Title:
SEMICONDUCTOR DEVICE
United States Patent 3612960


Abstract:
A semiconductor device in which a semiconductor of diamond-type structure or a compound semiconductor of zinc blende-type structure is used to utilize the flow of a hole current in an intense electric field, and has a construction such that when its crystal face is in [110] zone, and the angle θ of a normal direction of said specified crystal face with respect to the [110] axis is 0° -30° , 0° exclusive, then the direction of flow of the hole current is parallel to said [110]; if θ=40°-90°, 90° exclusive, the direction of flow of the hole current is in the direction perpendicular to the [110] axis; if said crystal face is in the [001] zone and said normal direction makes an angle θ=0°-45°, both 0° and 45° exclusive, with the [110] axis, the direction of flow of the hole current is in the direction perpendicular to said [001] axis.



Inventors:
Takeishi, Yoshiyuki (Tokyo, JA)
Sato, Tai (Yokohama-shi, JA)
Hara, Hisashi (Kamakura-shi, JA)
Okamoto, Yoshihiko (Yokohama-shi, JA)
Maeda, Hajime (Tokyo, JA)
Application Number:
04/866192
Publication Date:
10/12/1971
Filing Date:
10/14/1969
Assignee:
TOKYO SHIBAURA ELECTRIC CO. LTD.
Primary Class:
Other Classes:
148/DIG.115, 257/627, 257/E29.004
International Classes:
H01L29/00; H01L29/04; (IPC1-7): H01L11/14
Field of Search:
317/234 (40.13)
View Patent Images:



Other References:

Silicon Semiconductor Technology, a book by Runyar, July 6, 1967, pp. 84-93.
Primary Examiner:
Kallam, James D.
Claims:
We claim

1. A semiconductor device comprising a substrate made of one semiconductor selected from the group consisting of a semiconductor of diamond-type structure and a compound semiconductor of zincblende-type structure, and active areas formed in the surface of said substrate, and utilizing the flow of a hole current in an intense electric field formed in said active areas, wherein the direction of flow of hole current is in a crystal face wherein upon the crystal face being in a [110] plane or its equivalent plane, with an angle θ defined by the normal direction of said crystal face and a 110 axis or crystal axis equivalent thereto being between 0° to 30°, 0° exclusive, the direction of flow of the hole current is parallel to said [110] axis or to a crystal axis equivalent thereto, and with said angle θ being from 40° to less than 90°, the direction of flow of the hole current is perpendicular to the [110] axis or to a crystal axis equivalent thereto, and wherein upon the crystal face being in a [ 001] plane or in a plane equivalent thereto, with said angle θ being from 0° to less than 45°, 0° exclusive, the direction of flow of the hole current is perpendicular to said [001] axis or a crystal axis equivalent thereto.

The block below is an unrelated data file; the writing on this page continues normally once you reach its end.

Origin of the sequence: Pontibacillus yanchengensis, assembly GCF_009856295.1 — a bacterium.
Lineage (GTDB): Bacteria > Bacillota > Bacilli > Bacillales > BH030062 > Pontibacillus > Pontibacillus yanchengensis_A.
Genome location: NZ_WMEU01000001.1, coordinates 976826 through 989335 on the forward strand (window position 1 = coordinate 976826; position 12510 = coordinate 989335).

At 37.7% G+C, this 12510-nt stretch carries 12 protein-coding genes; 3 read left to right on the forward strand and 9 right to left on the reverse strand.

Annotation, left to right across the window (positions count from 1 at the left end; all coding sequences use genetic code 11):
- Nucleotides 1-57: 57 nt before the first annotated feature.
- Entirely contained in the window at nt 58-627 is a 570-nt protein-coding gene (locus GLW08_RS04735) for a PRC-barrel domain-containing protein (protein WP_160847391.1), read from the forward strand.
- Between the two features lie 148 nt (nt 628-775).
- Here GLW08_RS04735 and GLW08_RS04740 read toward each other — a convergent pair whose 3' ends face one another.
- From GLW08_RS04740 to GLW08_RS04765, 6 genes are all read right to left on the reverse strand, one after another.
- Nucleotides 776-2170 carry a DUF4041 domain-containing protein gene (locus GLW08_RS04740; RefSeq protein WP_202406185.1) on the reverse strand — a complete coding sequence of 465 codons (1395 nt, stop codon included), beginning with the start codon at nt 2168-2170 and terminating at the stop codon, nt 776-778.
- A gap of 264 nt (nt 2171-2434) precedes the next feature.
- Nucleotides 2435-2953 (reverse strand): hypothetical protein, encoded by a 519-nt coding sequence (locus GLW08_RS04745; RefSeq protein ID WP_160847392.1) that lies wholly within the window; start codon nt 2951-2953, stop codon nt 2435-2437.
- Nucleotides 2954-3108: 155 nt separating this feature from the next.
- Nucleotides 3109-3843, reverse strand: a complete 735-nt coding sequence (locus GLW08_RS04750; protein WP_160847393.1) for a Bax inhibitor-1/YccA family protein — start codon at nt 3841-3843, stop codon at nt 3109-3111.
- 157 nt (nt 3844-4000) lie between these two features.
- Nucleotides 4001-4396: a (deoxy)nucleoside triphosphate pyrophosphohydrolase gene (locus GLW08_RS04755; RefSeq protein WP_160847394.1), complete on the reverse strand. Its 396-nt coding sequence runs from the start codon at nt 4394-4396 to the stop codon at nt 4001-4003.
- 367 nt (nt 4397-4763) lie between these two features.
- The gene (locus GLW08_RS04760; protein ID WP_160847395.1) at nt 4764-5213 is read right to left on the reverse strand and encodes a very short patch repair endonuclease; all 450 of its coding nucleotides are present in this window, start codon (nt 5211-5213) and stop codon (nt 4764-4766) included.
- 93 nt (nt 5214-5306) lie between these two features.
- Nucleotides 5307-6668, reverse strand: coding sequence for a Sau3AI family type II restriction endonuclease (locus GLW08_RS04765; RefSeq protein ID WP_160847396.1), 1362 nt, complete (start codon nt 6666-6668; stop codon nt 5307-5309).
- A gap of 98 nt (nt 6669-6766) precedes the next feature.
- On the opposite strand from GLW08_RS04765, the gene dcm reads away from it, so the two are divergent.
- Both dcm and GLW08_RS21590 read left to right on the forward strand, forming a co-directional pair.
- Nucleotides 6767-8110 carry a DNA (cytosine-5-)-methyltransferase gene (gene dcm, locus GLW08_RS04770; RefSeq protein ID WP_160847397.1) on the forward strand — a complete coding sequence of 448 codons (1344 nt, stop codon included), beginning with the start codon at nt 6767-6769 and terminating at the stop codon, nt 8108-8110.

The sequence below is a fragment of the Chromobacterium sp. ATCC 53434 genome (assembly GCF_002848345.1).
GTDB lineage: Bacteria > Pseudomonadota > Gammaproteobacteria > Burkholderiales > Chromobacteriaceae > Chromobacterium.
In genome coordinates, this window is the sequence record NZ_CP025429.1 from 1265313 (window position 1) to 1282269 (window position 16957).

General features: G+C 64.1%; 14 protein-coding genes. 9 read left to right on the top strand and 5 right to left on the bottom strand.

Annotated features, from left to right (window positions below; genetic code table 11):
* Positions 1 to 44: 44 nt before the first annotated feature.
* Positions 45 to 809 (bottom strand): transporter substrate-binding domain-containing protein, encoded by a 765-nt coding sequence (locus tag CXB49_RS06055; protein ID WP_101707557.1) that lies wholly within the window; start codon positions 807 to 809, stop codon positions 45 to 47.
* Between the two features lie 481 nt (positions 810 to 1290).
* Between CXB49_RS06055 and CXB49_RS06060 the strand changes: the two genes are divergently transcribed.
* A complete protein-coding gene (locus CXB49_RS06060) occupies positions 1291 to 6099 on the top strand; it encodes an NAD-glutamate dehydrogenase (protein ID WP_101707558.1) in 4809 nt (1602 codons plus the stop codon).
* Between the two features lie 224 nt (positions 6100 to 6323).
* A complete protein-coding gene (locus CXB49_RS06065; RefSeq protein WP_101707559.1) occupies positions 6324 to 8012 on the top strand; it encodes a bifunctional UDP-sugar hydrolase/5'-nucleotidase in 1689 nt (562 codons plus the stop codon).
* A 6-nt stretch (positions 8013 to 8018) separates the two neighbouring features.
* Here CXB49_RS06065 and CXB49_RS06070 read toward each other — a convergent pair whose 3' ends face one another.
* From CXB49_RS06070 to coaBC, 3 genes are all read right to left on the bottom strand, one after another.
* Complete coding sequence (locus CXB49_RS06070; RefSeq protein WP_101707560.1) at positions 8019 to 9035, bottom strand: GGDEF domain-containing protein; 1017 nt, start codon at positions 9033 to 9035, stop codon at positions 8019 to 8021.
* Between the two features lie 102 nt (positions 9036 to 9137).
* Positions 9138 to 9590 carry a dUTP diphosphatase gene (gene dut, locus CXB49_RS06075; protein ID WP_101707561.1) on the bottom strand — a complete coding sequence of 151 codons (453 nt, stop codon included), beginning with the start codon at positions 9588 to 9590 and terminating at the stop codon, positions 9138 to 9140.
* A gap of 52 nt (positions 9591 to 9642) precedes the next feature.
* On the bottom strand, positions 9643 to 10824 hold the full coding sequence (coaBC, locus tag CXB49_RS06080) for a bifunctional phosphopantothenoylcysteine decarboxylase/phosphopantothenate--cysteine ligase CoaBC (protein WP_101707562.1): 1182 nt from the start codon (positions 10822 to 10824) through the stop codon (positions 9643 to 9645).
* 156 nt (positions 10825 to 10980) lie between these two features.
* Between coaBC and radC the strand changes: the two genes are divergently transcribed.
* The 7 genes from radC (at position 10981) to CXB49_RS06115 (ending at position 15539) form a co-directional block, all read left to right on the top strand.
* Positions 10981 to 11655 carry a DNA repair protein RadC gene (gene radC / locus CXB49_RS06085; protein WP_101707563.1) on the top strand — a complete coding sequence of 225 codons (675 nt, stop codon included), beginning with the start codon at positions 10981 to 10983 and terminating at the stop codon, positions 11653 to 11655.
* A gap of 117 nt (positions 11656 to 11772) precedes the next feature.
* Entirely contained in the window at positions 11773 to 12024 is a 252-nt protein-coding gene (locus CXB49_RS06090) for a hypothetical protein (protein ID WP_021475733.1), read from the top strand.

2. The semiconductor device as specified in claim 1 in which said direction of flow of hole current shifts from said crystal face with ±8° tolerances.

3. The semiconductor device as specified in claim 1 in which said crystal face is parallel to a (112) crystal face or parallel to the (112) crystal face with ±8° tolerances.